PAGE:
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Barry Corbin is an adept horseman who enjoys cutting cattle and doing rope tricks.
Autograph-seekers mob Barry when he attends cutting-horse competitions and celebrity charity rodeos. But he thinks that being a celebrity is not an advantage:
"Horses don't care if you've been in movies."

In December 1993 Barry had an accident that was close to be serious while cutting cattle:
"Around this time my cutting horse fell on me. The toe of my boot was the first thing to hit the ground, followed by my horse. My spur went in his belly but he was okay. They said if it had happened a decade ago they'd have had to amputate. I think they said I broke 11 bones. They were a little nervous on the set - we were in our third season of filming 'Northern Exposure' at the time. The episodes where I'm in a cast or limping is a result of that."

Barry had always been a cowboy but after being best recognized by his work in "Northern Exposure" he was requested more often for celebrity cutting competitions.
"Yeah, I've done it a little bit, you know. I'm not going to say that I've done it a whole lot, cause tomorrow if I do it real good, I'll say I've been doing it all my life."

Sometimes, Barry is even announced as Maurice Minnifield:
"Our first rider on the second bunch, is the man you've seen in television, movies... From Cicely, Alaska: Maurice Minnifield... or Barry Corbin, his real name. Let's have a nice hand for Barry!"

Year after year, Barry attends lots of competitions:
"You know, they let me come down here and do it. So I'll do it, as long as they'll let me."

Barry explains why he likes to cut:
"The best thing is the cooperation between the horse and the rider."

"It's a combination of, dancing to the best George Strait song and, riding the best roller coaster that you could find."

But Barry doesn't give too much credit to the rider:
"The rider can help the horse, the rider can make some judgments, but the rider is incidental. It's the horse and the cow doing a beautiful dance."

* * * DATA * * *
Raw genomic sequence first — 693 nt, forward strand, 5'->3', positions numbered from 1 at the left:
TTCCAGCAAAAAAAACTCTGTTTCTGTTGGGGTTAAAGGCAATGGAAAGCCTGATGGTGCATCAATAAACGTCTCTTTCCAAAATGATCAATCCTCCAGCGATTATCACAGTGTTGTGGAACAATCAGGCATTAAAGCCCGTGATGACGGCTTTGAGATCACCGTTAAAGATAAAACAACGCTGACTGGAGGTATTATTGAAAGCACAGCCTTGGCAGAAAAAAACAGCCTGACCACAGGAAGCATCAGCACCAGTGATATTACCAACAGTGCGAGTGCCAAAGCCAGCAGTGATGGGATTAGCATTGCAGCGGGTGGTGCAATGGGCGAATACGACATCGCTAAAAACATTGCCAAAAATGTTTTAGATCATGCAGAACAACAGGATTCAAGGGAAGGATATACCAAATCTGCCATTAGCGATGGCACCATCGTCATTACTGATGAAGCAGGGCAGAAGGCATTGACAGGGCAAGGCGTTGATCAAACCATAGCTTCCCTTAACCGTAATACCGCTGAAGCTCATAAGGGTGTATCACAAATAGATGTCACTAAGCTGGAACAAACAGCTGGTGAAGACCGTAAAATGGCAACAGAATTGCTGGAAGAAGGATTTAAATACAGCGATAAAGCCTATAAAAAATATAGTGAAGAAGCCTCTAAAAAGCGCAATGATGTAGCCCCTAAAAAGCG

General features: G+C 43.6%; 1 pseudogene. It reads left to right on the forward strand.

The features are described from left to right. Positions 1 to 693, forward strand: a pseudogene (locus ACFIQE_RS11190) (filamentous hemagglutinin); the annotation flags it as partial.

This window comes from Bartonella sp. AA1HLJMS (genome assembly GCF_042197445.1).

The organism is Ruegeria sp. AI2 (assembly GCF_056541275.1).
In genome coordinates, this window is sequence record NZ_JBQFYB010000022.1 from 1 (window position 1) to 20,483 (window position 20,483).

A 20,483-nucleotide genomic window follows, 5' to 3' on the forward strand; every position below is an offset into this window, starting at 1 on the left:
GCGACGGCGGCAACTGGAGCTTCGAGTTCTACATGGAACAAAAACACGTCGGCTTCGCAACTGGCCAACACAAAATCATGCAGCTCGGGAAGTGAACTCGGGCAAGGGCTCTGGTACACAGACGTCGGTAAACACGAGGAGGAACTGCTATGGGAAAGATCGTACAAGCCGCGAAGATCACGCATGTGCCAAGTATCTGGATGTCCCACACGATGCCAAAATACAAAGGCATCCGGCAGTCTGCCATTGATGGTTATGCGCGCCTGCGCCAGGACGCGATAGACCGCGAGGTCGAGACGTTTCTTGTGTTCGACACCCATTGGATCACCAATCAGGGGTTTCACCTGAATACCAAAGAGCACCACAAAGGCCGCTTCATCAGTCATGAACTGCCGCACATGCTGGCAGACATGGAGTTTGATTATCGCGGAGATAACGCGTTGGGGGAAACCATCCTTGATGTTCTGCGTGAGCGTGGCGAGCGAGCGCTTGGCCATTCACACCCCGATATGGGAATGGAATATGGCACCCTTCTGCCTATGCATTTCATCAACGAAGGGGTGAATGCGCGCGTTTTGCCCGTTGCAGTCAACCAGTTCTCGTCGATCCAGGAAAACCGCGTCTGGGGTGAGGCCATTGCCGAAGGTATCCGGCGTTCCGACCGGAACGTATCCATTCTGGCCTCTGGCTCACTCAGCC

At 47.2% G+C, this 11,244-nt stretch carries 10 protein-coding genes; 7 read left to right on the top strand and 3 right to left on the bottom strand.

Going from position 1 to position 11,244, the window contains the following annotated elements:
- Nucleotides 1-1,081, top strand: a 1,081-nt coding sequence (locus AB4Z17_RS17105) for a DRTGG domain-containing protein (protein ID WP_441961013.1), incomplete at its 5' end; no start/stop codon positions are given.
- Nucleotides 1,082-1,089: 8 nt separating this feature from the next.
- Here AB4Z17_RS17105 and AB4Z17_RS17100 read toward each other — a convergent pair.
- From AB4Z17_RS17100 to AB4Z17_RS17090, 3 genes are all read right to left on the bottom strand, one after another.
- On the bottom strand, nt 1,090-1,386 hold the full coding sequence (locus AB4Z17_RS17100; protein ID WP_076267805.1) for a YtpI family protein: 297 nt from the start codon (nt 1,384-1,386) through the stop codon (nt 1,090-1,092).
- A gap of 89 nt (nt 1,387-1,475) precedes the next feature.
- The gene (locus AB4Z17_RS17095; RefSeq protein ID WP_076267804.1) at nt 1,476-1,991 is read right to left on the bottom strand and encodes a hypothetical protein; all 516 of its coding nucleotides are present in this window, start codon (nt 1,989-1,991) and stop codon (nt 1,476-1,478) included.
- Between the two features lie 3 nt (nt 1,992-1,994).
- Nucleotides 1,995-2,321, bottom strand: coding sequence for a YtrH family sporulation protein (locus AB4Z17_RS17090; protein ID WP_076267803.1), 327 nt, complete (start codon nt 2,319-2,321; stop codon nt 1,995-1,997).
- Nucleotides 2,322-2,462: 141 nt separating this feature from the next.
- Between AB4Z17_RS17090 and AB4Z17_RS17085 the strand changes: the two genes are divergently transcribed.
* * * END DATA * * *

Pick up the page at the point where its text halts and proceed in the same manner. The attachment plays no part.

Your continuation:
So he recommends:
"Sit on your pockets, that's the most important thing. If you don't sit on your pockets you can't get anything done. You're going to be eatin' shredded wheat right up here. Just like that!"

Barry is also often asked to be the Grand Marshall for Charity Trail Rides,
and he is always willing to help.

Being a cowboy is one of the very things that makes Barry forget about the magic of Hollywood:
"When you come home you got to clean the stalls. You got to water the horses, make sure they're fed. Make sure the cattle are fed, you know, you got to do all those things. And it kind of brings you back down to earth."



                            

Barry is unfailingly gracious with fans, who act "much more familiar when they know you from TV," he says. "You'll be eating dinner out, and you'll look up and see a fan grinnin' at you, saying, 'Hi, Maurice!" Is fame worth the bother? "Well," Barry concedes with a chuckle, "it's all right."

He says that for an actor, fame can be risky.
"Most actors that I know, almost without exception -good ones- if you ask them about their childhood, they were very solitary and very lonely, and very shy. They're still very shy people. They are -we are- by nature observers. But we are observed observers by the time we get to the point of being known."

Barry calls it "a very strange conundrum" that a good actor must have, "an almost pathological humility ... and a monumental ego. He's got to believe he's the only person in the world who can say what he has to say in the way he has to say it. If you don't have that, there's no point in saying it."

Barry was inducted into the West Texas Walk of Fame in Lubbock in 1985.
Two years later, he was named adjunct professor within Texas Tech's theatre department.
He's constantly honored with
lifetime achievement awards and accolades.